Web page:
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Agricultural waste could help to mitigate climate change

Biochar, a product made from urban, agricultural and forestry waste could help to solve the climate crisis, a new international review from the University of New South Wales has found.

Biochar is the by-product of heating biomass residues such as wood chips, animal manures, sludges, compost and green waste in an oxygen-starved environment.

The result is stable charcoal that can draw down carbon from the atmosphere into the soil and store it for hundreds to thousands of years.

It can increase the amount of organic carbon in soil by up to 20% (average 3.8%) and can reduce nitrous oxide emissions from the soil by 12 – 50%.

These findings are supported by the Intergovernmental Panel on Climate Change’s recent Special Report on Climate Change and Land.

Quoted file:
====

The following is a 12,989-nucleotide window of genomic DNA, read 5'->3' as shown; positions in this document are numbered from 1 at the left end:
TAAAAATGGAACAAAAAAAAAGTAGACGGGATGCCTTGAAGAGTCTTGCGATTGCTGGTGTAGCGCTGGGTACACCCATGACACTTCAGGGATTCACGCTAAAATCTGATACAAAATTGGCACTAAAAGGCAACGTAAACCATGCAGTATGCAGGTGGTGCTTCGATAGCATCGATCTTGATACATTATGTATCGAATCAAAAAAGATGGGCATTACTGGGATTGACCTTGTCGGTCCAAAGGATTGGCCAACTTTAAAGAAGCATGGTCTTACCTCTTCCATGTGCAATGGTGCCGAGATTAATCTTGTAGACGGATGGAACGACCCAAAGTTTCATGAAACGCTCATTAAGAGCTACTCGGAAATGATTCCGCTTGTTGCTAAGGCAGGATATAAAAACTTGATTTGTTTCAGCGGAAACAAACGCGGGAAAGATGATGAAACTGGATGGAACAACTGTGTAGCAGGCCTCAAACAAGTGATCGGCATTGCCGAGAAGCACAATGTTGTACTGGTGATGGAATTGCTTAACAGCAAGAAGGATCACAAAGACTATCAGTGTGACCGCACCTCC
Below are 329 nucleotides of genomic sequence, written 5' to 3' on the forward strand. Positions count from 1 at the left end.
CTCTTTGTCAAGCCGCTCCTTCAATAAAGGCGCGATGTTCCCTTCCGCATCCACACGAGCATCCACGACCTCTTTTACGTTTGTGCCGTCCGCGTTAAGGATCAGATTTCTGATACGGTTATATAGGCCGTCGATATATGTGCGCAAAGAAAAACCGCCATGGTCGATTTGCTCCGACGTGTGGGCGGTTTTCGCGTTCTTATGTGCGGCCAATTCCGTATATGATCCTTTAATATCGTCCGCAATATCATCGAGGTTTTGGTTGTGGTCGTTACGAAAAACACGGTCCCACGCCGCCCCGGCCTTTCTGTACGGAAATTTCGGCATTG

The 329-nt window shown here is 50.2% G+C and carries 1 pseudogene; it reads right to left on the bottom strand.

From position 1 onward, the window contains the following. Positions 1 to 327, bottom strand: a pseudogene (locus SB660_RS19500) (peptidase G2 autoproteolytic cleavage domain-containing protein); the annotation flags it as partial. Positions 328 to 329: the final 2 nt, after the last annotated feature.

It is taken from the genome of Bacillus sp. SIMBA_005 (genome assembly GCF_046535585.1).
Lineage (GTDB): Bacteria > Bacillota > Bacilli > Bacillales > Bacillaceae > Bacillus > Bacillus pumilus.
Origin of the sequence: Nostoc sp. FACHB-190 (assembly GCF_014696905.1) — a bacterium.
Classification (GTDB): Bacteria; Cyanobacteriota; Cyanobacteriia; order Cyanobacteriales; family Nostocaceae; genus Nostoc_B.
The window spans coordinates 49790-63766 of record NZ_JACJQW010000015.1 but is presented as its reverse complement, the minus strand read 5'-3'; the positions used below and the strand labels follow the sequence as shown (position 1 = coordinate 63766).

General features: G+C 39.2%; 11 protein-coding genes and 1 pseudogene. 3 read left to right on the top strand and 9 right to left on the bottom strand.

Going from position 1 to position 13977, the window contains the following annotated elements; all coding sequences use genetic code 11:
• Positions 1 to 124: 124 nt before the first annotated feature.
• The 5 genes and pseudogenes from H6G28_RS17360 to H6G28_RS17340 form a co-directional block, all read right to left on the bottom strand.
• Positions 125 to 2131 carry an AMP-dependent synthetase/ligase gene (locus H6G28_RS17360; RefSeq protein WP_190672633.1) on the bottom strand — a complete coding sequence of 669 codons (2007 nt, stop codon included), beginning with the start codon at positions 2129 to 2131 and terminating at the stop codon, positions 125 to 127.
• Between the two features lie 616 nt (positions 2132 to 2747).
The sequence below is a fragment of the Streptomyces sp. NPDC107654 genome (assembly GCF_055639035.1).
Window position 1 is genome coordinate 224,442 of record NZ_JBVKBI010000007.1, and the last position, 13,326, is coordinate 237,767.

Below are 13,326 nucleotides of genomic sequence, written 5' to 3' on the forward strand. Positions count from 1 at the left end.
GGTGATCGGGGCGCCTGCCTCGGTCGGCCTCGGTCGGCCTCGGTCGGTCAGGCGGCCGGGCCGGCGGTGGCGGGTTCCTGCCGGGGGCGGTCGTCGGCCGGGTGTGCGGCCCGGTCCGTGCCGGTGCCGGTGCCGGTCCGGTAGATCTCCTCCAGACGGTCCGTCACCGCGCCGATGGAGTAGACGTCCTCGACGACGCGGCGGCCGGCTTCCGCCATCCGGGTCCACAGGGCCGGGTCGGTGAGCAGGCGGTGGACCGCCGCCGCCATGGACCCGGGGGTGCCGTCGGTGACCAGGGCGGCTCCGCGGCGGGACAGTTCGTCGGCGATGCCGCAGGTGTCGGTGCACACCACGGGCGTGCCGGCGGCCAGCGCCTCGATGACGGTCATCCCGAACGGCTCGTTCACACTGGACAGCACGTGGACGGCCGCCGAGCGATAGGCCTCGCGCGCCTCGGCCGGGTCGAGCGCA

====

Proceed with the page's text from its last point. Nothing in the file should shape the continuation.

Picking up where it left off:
firewood lot

Professor Stephen Joseph, lead author of the study said: ‘The intergovernmental panel found that globally, biochar could mitigate between 300 million to 660 million tonnes of carbon dioxide per year by 2050.

‘Biochar also helps plants resist environmental stresses, such as diseases, and helps plants tolerate toxic metals, water stress and organic compounds such as the herbicide atrazine.

‘We found the positive effects of biochar were dose-dependent and also dependent on matching the properties of the biochar to soil constraints and plant nutrient requirements.

‘Plants, particularly in low-nutrient, acidic soils common in the tropics and humid subtropics, such as the north coast of NSW and Queensland, could significantly benefit from biochar. Sandy soils in Western Australia, Victoria and South Australia, particularly in dryland regions increasingly affected by drought under climate change, would also greatly benefit.’

 

 

 

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